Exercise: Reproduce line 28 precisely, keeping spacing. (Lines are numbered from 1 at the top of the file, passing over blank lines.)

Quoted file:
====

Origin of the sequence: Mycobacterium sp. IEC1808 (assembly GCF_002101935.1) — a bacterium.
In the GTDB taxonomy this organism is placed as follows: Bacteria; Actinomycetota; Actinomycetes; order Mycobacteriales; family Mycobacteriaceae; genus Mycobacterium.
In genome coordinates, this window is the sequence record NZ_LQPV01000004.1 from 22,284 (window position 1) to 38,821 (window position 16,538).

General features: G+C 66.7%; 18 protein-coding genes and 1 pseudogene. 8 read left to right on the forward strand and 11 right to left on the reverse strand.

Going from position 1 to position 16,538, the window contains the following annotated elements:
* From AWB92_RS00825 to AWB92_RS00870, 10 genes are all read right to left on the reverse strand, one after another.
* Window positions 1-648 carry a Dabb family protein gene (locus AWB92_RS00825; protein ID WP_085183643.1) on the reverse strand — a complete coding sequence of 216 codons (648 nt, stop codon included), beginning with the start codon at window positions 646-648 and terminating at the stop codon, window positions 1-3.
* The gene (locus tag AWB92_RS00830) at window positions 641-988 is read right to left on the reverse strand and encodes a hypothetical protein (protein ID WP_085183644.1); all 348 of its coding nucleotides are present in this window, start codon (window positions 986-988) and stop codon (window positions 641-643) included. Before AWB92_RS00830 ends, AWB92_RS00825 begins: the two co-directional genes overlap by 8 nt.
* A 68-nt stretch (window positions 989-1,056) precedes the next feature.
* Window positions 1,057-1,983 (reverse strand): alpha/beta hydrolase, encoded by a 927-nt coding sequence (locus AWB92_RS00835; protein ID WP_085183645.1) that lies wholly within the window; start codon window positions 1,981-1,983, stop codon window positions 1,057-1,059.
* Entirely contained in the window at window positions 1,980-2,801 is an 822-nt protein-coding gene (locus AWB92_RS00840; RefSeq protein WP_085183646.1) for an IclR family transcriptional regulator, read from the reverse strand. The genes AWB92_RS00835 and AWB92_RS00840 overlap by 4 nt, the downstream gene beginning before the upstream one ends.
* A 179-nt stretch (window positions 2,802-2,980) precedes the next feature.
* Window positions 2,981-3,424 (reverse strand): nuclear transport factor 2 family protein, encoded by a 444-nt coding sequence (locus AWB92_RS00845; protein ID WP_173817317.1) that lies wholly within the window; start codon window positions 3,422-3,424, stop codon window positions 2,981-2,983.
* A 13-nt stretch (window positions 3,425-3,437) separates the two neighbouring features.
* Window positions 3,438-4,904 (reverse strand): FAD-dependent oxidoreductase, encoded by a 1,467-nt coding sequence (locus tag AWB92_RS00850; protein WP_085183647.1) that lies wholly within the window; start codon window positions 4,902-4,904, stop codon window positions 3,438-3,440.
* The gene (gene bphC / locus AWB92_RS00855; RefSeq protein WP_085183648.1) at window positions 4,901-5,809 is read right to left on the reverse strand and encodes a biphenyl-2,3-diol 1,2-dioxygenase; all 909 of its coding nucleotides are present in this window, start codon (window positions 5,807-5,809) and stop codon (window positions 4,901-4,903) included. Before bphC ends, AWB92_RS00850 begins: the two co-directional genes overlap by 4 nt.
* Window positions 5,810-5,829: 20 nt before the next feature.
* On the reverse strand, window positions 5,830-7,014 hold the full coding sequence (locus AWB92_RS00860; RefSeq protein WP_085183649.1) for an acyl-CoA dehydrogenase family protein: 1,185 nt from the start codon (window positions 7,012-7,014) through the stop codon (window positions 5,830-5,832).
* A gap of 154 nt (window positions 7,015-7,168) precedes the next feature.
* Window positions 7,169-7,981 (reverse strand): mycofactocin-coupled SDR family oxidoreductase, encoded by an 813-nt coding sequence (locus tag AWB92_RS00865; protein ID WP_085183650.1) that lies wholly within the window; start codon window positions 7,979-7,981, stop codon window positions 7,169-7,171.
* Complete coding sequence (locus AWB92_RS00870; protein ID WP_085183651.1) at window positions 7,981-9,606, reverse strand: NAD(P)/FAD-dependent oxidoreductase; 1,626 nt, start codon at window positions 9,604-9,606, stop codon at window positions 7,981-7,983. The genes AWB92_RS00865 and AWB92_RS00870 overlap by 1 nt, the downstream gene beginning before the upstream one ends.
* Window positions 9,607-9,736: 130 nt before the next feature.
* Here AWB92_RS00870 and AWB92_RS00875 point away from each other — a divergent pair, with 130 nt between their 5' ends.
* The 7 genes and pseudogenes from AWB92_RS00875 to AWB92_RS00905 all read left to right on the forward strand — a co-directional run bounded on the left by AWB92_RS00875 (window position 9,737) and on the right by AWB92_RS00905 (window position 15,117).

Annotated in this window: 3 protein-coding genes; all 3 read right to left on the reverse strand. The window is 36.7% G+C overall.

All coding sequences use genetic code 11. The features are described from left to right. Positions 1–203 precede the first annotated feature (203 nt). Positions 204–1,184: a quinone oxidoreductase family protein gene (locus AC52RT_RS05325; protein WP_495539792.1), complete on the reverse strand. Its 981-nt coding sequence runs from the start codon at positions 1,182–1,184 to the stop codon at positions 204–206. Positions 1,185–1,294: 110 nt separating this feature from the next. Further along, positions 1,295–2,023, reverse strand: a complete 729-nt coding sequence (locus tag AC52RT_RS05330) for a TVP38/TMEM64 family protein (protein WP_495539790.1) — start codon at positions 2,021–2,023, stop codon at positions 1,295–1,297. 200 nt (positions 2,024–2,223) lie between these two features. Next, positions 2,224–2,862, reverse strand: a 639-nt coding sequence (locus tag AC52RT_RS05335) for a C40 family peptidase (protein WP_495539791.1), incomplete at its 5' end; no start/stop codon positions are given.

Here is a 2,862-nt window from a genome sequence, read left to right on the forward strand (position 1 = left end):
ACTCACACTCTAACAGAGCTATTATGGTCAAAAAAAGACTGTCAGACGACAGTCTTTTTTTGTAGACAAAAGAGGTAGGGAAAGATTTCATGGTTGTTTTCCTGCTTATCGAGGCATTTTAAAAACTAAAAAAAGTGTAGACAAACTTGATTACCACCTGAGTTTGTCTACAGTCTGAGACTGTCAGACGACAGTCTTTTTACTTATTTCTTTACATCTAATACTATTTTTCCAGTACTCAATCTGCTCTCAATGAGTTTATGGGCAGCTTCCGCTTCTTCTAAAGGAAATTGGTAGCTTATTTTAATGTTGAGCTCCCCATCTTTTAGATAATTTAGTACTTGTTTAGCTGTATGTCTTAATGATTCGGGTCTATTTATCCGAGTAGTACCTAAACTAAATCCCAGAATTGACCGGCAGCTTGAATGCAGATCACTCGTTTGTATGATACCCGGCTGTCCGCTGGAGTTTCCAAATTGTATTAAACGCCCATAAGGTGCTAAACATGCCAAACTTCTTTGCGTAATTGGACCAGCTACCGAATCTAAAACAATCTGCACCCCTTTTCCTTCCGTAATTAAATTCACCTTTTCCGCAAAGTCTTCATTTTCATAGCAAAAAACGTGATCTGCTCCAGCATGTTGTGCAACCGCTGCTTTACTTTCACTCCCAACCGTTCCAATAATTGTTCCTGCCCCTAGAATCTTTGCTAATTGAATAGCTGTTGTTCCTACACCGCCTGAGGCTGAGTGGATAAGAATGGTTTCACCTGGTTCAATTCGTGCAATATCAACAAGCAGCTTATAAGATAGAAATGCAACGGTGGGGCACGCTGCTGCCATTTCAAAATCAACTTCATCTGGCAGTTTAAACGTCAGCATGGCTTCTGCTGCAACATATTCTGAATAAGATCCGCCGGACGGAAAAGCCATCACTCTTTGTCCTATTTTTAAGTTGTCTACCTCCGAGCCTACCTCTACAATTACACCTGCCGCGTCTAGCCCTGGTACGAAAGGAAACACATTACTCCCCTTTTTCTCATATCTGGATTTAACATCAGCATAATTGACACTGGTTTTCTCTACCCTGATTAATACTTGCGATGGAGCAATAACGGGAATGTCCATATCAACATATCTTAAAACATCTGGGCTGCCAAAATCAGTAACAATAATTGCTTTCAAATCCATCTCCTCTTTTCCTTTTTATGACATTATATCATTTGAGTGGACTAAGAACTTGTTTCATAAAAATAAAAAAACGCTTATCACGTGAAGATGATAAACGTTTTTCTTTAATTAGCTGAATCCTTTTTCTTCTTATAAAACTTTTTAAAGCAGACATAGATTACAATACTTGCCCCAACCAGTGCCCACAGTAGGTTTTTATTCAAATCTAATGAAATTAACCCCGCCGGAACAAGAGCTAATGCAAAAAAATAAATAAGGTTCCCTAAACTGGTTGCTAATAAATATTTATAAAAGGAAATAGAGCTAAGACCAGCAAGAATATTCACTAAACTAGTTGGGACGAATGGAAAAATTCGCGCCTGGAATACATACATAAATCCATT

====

ACTCACACTCTAACAGAGCTATTATGGTCAAAAAAAGACTGTCAGACGACAGTCTTTTTTTGTAGACAAAAGAGGTAGGGAAAGATTTCATGGTTGTTTTCCTGCTTATCGAGGCATTTTAAAAACTAAAAAAAGTGTAGACAAACTTGATTACCACCTGAGTTTGTCTACAGTCTGAGACTGTCAGACGACAGTCTTTTTACTTATTTCTTTACATCTAATACTATTTTTCCAGTACTCAATCTGCTCTCAATGAGTTTATGGGCAGCTTCCGCTTCTTCTAAAGGAAATTGGTAGCTTATTTTAATGTTGAGCTCCCCATCTTTTAGATAATTTAGTACTTGTTTAGCTGTATGTCTTAATGATTCGGGTCTATTTATCCGAGTAGTACCTAAACTAAATCCCAGAATTGACCGGCAGCTTGAATGCAGATCACTCGTTTGTATGATACCCGGCTGTCCGCTGGAGTTTCCAAATTGTATTAAACGCCCATAAGGTGCTAAACATGCCAAACTTCTTTGCGTAATTGGACCAGCTACCGAATCTAAAACAATCTGCACCCCTTTTCCTTCCGTAATTAAATTCACCTTTTCCGCAAAGTCTTCATTTTCATAGCAAAAAACGTGATCTGCTCCAGCATGTTGTGCAACCGCTGCTTTACTTTCACTCCCAACCGTTCCAATAATTGTTCCTGCCCCTAGAATCTTTGCTAATTGAATAGCTGTTGTTCCTACACCGCCTGAGGCTGAGTGGATAAGAATGGTTTCACCTGGTTCAATTCGTGCAATATCAACAAGCAGCTTATAAGATAGAAATGCAACGGTGGGGCACGCTGCTGCCATTTCAAAATCAACTTCATCTGGCAGTTTAAACGTCAGCATGGCTTCTGCTGCAACATATTCTGAATAAGATCCGCCGGACGGAAAAGCCATCACTCTTTGTCCTATTTTTAAGTTGTCTACCTCCGAGCCTACCTCTACAATTACACCTGCCGCGTCTAGCCCTGGTACGAAAGGAAACACATTACTCCCCTTTTTCTCATATCTGGATTTAACATCAGCATAATTGACACTGGTTTTCTCTACCCTGATTAATACTTGCGATGGAGCAATAACGGGAATGTCCATATCAACATATCTTAAAACATCTGGGCTGCCAAAATCAGTAACAATAATTGCTTTCAAATCCATCTCCTCTTTTCCTTTTTATGACATTATATCATTTGAGTGGACTAAGAACTTGTTTCATAAAAATAAAAAAACGCTTATCACGTGAAGATGATAAACGTTTTTCTTTAATTAGCTGAATCCTTTTTCTTCTTATAAAACTTTTTAAAGCAGACATAGATTACAATACTTGCCCCAACCAGTGCCCACAGTAGGTTTTTATTCAAATCTAATGAAATTAACCCCGCCGGAACAAGAGCTAATGCAAAAAAATAAATAAGGTTCCCTAAACTGGTTGCTAATAAATATTTATAAAAGGAAATAGAGCTAAGACCAGCAAGAATATTCACTAAACTAGTTGGGACGAATGGAAAAATTCGCGCCTGGAATACATACATAAATCCATT